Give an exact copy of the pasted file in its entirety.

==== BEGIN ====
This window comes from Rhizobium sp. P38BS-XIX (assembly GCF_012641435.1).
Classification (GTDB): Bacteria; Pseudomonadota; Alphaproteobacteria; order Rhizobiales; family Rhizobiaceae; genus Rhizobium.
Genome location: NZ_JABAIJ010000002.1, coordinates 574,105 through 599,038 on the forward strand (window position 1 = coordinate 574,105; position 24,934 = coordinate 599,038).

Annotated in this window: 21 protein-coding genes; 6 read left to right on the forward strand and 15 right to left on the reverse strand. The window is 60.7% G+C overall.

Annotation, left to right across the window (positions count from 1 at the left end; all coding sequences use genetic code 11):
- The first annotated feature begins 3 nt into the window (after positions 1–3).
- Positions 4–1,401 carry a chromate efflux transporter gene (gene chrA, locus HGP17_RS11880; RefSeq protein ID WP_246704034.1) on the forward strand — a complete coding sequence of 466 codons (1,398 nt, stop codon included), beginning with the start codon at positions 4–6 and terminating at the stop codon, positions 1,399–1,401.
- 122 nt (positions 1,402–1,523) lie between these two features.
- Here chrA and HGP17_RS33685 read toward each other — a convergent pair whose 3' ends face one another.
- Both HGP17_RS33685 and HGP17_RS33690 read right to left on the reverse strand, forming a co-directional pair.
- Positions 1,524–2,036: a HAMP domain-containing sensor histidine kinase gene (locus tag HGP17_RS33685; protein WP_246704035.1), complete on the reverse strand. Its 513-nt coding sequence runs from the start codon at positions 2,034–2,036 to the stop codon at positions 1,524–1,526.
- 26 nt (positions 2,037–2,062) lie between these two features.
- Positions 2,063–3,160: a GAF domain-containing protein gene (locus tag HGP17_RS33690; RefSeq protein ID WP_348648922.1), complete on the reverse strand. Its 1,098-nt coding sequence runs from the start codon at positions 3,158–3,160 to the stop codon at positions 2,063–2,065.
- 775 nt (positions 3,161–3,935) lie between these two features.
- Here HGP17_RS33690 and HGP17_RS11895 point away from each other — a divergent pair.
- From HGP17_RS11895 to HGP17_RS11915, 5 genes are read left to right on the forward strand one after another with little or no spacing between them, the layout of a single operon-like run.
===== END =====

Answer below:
This window comes from Rhizobium sp. P38BS-XIX (assembly GCF_012641435.1).
Classification (GTDB): Bacteria; Pseudomonadota; Alphaproteobacteria; order Rhizobiales; family Rhizobiaceae; genus Rhizobium.
Genome location: NZ_JABAIJ010000002.1, coordinates 574,105 through 599,038 on the forward strand (window position 1 = coordinate 574,105; position 24,934 = coordinate 599,038).

Annotated in this window: 21 protein-coding genes; 6 read left to right on the forward strand and 15 right to left on the reverse strand. The window is 60.7% G+C overall.

Annotation, left to right across the window (positions count from 1 at the left end; all coding sequences use genetic code 11):
- The first annotated feature begins 3 nt into the window (after positions 1–3).
- Positions 4–1,401 carry a chromate efflux transporter gene (gene chrA, locus HGP17_RS11880; RefSeq protein ID WP_246704034.1) on the forward strand — a complete coding sequence of 466 codons (1,398 nt, stop codon included), beginning with the start codon at positions 4–6 and terminating at the stop codon, positions 1,399–1,401.
- 122 nt (positions 1,402–1,523) lie between these two features.
- Here chrA and HGP17_RS33685 read toward each other — a convergent pair whose 3' ends face one another.
- Both HGP17_RS33685 and HGP17_RS33690 read right to left on the reverse strand, forming a co-directional pair.
- Positions 1,524–2,036: a HAMP domain-containing sensor histidine kinase gene (locus tag HGP17_RS33685; protein WP_246704035.1), complete on the reverse strand. Its 513-nt coding sequence runs from the start codon at positions 2,034–2,036 to the stop codon at positions 1,524–1,526.
- 26 nt (positions 2,037–2,062) lie between these two features.
- Positions 2,063–3,160: a GAF domain-containing protein gene (locus tag HGP17_RS33690; RefSeq protein ID WP_348648922.1), complete on the reverse strand. Its 1,098-nt coding sequence runs from the start codon at positions 3,158–3,160 to the stop codon at positions 2,063–2,065.
- 775 nt (positions 3,161–3,935) lie between these two features.
- Here HGP17_RS33690 and HGP17_RS11895 point away from each other — a divergent pair.
- From HGP17_RS11895 to HGP17_RS11915, 5 genes are read left to right on the forward strand one after another with little or no spacing between them, the layout of a single operon-like run.